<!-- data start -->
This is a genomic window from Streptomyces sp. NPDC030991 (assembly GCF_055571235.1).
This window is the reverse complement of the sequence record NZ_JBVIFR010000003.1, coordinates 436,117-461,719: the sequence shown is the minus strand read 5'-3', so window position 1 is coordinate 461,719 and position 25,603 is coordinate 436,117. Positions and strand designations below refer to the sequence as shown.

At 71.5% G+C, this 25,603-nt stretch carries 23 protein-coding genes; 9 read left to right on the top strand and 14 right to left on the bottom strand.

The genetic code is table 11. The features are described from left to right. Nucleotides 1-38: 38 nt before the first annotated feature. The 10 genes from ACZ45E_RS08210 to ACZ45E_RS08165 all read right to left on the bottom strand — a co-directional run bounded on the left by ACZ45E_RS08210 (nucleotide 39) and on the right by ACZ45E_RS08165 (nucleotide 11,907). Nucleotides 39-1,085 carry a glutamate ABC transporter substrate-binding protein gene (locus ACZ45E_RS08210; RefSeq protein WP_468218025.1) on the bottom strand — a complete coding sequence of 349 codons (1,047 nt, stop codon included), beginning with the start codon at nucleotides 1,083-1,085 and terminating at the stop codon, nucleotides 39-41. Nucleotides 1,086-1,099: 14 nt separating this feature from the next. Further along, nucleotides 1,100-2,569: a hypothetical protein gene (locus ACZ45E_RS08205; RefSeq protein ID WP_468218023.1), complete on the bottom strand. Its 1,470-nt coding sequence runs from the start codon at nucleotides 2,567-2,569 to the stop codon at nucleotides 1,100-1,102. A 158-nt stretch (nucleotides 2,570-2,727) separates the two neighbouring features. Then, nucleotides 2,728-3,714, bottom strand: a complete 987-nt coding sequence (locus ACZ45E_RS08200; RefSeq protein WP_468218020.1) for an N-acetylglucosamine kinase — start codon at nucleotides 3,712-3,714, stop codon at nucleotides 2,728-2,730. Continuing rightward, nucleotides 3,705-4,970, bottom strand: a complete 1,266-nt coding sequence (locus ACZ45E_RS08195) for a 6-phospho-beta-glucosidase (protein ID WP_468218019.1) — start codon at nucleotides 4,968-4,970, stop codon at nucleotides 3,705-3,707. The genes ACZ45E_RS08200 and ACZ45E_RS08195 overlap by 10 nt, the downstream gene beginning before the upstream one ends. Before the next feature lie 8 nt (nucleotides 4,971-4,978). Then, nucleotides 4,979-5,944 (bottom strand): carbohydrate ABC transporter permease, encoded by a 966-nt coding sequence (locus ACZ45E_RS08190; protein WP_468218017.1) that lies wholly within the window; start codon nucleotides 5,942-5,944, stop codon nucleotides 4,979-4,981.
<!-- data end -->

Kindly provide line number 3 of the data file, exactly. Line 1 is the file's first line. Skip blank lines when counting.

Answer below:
At 71.5% G+C, this 25,603-nt stretch carries 23 protein-coding genes; 9 read left to right on the top strand and 14 right to left on the bottom strand.